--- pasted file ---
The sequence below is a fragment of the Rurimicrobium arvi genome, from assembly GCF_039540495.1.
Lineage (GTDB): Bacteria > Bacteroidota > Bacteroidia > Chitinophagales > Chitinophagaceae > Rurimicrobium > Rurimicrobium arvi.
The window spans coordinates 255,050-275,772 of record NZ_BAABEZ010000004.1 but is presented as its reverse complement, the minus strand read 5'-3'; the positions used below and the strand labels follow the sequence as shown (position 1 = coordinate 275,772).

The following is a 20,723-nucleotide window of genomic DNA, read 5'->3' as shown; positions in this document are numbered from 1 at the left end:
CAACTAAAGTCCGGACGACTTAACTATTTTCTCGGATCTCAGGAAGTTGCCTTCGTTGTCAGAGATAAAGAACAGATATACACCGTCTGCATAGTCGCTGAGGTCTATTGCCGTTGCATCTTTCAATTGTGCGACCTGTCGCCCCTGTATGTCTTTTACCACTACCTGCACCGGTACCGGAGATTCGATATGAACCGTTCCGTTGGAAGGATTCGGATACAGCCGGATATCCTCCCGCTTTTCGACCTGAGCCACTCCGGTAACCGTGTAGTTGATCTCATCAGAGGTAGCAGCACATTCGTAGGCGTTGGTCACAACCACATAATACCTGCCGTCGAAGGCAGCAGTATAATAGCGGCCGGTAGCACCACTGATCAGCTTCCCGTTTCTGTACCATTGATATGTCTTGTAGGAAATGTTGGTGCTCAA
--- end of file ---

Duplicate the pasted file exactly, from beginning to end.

The sequence below is a fragment of the Rurimicrobium arvi genome, from assembly GCF_039540495.1.
Lineage (GTDB): Bacteria > Bacteroidota > Bacteroidia > Chitinophagales > Chitinophagaceae > Rurimicrobium > Rurimicrobium arvi.
The window spans coordinates 255,050-275,772 of record NZ_BAABEZ010000004.1 but is presented as its reverse complement, the minus strand read 5'-3'; the positions used below and the strand labels follow the sequence as shown (position 1 = coordinate 275,772).

The following is a 20,723-nucleotide window of genomic DNA, read 5'->3' as shown; positions in this document are numbered from 1 at the left end:
CAACTAAAGTCCGGACGACTTAACTATTTTCTCGGATCTCAGGAAGTTGCCTTCGTTGTCAGAGATAAAGAACAGATATACACCGTCTGCATAGTCGCTGAGGTCTATTGCCGTTGCATCTTTCAATTGTGCGACCTGTCGCCCCTGTATGTCTTTTACCACTACCTGCACCGGTACCGGAGATTCGATATGAACCGTTCCGTTGGAAGGATTCGGATACAGCCGGATATCCTCCCGCTTTTCGACCTGAGCCACTCCGGTAACCGTGTAGTTGATCTCATCAGAGGTAGCAGCACATTCGTAGGCGTTGGTCACAACCACATAATACCTGCCGTCGAAGGCAGCAGTATAATAGCGGCCGGTAGCACCACTGATCAGCTTCCCGTTTCTGTACCATTGATATGTCTTGTAGGAAATGTTGGTGCTCAA